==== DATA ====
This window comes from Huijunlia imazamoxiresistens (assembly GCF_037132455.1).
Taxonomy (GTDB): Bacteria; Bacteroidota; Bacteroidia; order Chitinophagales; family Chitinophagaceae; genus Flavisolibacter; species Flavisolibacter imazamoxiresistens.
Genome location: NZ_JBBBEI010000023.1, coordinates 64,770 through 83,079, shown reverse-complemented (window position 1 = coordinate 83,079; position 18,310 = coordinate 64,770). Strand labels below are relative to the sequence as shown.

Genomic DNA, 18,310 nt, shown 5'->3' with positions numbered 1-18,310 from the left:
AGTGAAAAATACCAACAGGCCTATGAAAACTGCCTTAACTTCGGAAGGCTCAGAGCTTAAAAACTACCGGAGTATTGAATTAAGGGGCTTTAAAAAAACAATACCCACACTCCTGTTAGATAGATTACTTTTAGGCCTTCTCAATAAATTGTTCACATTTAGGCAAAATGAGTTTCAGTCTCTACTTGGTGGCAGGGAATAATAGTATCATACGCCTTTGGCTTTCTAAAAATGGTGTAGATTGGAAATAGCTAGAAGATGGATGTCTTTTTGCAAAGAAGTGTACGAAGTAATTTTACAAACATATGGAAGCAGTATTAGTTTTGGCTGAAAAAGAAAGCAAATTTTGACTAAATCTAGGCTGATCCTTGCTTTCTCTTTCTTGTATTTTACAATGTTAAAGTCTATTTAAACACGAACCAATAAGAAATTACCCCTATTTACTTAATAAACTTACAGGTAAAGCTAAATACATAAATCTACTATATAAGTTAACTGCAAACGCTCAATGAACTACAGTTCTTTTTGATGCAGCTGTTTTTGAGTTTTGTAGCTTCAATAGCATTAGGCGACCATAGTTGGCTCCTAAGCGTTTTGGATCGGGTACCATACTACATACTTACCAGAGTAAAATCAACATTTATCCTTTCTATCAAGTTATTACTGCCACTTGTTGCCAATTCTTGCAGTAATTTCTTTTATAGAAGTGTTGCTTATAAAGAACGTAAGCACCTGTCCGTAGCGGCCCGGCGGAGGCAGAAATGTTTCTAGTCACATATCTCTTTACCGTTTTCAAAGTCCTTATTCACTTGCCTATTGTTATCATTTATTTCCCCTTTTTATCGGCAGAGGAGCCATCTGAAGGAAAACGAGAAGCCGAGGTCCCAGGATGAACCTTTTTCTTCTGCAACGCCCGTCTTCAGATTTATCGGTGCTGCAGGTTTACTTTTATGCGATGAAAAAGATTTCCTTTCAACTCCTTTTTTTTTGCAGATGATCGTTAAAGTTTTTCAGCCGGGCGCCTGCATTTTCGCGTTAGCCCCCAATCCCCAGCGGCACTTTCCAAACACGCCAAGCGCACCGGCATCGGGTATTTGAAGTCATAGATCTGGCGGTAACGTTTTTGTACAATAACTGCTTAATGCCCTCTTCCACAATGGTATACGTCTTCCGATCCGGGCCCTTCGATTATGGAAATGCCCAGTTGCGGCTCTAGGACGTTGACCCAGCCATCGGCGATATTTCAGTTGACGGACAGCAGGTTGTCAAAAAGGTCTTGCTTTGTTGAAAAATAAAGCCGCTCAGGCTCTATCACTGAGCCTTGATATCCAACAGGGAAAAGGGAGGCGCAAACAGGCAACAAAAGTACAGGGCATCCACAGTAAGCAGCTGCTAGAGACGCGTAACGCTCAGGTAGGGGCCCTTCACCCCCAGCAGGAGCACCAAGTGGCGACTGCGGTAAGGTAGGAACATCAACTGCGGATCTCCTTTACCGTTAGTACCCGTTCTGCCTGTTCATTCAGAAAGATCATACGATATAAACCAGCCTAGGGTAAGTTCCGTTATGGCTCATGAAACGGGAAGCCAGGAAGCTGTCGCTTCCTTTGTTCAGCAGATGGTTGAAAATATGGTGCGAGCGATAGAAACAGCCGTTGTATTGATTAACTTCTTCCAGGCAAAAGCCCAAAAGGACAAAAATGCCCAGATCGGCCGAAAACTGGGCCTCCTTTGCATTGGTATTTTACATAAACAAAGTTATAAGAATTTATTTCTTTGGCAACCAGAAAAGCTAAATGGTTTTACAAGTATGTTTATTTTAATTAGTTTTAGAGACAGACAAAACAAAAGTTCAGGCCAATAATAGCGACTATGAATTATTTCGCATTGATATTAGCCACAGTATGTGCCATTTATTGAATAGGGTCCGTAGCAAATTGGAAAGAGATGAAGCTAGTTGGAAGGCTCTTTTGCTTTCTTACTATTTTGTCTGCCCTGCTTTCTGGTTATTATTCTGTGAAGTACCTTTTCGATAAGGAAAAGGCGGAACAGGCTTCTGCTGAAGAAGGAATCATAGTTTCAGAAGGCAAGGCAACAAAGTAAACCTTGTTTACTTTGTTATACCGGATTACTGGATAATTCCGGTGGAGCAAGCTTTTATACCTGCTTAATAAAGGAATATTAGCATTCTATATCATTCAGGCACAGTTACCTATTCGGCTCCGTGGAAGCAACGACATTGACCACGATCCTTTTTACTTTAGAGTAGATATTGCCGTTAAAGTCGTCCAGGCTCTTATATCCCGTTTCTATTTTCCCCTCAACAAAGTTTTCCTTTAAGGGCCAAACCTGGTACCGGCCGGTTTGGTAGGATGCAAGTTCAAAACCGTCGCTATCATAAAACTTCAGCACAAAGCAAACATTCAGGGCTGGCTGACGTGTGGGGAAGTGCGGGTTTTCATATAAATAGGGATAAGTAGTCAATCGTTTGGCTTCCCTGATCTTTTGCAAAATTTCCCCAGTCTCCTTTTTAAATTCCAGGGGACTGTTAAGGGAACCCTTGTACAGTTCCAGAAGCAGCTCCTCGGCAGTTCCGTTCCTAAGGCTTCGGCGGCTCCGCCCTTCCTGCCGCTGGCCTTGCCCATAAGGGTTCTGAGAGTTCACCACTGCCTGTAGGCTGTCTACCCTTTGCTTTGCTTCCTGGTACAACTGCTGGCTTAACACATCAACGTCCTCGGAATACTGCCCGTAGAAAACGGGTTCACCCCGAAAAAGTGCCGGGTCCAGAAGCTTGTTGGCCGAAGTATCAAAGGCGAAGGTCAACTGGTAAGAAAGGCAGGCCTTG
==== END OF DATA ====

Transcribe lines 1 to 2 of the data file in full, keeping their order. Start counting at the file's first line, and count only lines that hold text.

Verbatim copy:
This window comes from Huijunlia imazamoxiresistens (assembly GCF_037132455.1).
Taxonomy (GTDB): Bacteria; Bacteroidota; Bacteroidia; order Chitinophagales; family Chitinophagaceae; genus Flavisolibacter; species Flavisolibacter imazamoxiresistens.